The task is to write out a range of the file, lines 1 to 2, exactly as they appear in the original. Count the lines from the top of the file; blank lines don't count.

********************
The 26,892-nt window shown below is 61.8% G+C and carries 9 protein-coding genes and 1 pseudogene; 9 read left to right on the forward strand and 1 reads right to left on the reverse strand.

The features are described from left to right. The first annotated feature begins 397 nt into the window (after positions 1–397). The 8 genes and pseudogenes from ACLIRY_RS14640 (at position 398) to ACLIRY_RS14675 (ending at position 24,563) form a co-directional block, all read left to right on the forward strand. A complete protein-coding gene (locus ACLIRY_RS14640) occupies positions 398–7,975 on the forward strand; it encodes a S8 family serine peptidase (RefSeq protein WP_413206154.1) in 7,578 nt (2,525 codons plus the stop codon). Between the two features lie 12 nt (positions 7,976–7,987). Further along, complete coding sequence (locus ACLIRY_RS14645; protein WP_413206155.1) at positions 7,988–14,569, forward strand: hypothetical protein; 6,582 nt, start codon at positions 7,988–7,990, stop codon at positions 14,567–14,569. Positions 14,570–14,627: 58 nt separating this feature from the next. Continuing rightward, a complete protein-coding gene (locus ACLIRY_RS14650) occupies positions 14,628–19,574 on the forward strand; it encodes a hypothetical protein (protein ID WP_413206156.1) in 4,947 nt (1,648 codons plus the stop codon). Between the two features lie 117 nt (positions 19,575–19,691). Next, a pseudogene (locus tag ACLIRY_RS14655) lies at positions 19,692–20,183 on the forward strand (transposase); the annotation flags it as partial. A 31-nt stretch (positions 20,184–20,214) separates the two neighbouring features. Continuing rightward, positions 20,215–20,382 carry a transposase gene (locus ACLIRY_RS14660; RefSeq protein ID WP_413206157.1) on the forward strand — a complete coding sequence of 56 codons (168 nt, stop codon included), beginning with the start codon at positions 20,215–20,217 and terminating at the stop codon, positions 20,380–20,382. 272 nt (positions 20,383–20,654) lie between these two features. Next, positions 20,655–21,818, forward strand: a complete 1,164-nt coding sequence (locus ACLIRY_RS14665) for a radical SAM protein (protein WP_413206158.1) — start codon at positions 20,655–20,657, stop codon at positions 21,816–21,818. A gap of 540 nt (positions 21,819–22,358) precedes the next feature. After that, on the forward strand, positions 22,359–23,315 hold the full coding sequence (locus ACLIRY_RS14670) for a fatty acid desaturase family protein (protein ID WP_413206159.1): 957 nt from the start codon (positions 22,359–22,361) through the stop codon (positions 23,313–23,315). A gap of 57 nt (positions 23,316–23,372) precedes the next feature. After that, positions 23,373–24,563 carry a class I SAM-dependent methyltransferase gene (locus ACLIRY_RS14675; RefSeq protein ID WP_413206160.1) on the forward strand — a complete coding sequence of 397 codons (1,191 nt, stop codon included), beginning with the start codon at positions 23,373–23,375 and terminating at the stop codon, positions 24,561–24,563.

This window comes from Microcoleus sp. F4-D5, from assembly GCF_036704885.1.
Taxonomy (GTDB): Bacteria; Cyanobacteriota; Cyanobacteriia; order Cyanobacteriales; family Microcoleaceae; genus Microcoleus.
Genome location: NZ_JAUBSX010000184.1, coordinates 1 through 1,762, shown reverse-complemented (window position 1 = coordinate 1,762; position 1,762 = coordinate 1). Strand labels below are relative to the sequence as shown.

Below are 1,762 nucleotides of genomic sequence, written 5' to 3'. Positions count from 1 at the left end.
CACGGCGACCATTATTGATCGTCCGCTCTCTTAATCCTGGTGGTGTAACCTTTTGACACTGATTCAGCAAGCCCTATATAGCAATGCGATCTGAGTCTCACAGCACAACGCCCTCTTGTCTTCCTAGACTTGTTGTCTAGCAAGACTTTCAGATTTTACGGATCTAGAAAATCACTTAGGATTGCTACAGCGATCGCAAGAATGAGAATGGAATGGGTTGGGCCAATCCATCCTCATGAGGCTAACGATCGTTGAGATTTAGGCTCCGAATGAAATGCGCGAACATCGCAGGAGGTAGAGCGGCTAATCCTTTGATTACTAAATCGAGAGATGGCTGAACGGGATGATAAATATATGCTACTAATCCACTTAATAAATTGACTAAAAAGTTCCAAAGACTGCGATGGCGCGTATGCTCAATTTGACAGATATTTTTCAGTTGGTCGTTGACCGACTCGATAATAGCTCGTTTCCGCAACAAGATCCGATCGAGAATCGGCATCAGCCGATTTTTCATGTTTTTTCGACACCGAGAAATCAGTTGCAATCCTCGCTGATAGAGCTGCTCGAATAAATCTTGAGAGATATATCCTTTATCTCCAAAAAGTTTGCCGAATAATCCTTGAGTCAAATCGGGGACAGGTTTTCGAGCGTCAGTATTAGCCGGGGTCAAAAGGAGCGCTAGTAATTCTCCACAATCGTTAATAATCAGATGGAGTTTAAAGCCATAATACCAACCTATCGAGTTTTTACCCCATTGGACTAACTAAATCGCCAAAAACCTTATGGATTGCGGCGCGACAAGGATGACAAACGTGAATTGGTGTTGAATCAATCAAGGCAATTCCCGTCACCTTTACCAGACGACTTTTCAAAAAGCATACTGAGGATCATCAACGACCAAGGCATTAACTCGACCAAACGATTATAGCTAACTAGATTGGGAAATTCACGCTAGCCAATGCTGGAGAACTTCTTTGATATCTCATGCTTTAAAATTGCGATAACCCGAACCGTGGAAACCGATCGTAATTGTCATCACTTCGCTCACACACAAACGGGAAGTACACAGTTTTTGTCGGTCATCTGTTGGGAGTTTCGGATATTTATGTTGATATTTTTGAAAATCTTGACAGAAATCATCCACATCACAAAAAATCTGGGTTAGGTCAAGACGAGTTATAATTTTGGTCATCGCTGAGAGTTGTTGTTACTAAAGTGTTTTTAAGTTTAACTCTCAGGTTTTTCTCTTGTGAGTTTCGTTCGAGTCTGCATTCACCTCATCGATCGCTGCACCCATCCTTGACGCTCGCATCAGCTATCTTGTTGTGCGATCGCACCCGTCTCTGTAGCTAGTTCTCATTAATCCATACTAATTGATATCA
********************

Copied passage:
The 26,892-nt window shown below is 61.8% G+C and carries 9 protein-coding genes and 1 pseudogene; 9 read left to right on the forward strand and 1 reads right to left on the reverse strand.

The features are described from left to right. The first annotated feature begins 397 nt into the window (after positions 1–397). The 8 genes and pseudogenes from ACLIRY_RS14640 (at position 398) to ACLIRY_RS14675 (ending at position 24,563) form a co-directional block, all read left to right on the forward strand. A complete protein-coding gene (locus ACLIRY_RS14640) occupies positions 398–7,975 on the forward strand; it encodes a S8 family serine peptidase (RefSeq protein WP_413206154.1) in 7,578 nt (2,525 codons plus the stop codon). Between the two features lie 12 nt (positions 7,976–7,987). Further along, complete coding sequence (locus ACLIRY_RS14645; protein WP_413206155.1) at positions 7,988–14,569, forward strand: hypothetical protein; 6,582 nt, start codon at positions 7,988–7,990, stop codon at positions 14,567–14,569. Positions 14,570–14,627: 58 nt separating this feature from the next. Continuing rightward, a complete protein-coding gene (locus ACLIRY_RS14650) occupies positions 14,628–19,574 on the forward strand; it encodes a hypothetical protein (protein ID WP_413206156.1) in 4,947 nt (1,648 codons plus the stop codon). Between the two features lie 117 nt (positions 19,575–19,691). Next, a pseudogene (locus tag ACLIRY_RS14655) lies at positions 19,692–20,183 on the forward strand (transposase); the annotation flags it as partial. A 31-nt stretch (positions 20,184–20,214) separates the two neighbouring features. Continuing rightward, positions 20,215–20,382 carry a transposase gene (locus ACLIRY_RS14660; RefSeq protein ID WP_413206157.1) on the forward strand — a complete coding sequence of 56 codons (168 nt, stop codon included), beginning with the start codon at positions 20,215–20,217 and terminating at the stop codon, positions 20,380–20,382. 272 nt (positions 20,383–20,654) lie between these two features. Next, positions 20,655–21,818, forward strand: a complete 1,164-nt coding sequence (locus ACLIRY_RS14665) for a radical SAM protein (protein WP_413206158.1) — start codon at positions 20,655–20,657, stop codon at positions 21,816–21,818. A gap of 540 nt (positions 21,819–22,358) precedes the next feature. After that, on the forward strand, positions 22,359–23,315 hold the full coding sequence (locus ACLIRY_RS14670) for a fatty acid desaturase family protein (protein ID WP_413206159.1): 957 nt from the start codon (positions 22,359–22,361) through the stop codon (positions 23,313–23,315). A gap of 57 nt (positions 23,316–23,372) precedes the next feature. After that, positions 23,373–24,563 carry a class I SAM-dependent methyltransferase gene (locus ACLIRY_RS14675; RefSeq protein ID WP_413206160.1) on the forward strand — a complete coding sequence of 397 codons (1,191 nt, stop codon included), beginning with the start codon at positions 23,373–23,375 and terminating at the stop codon, positions 24,561–24,563.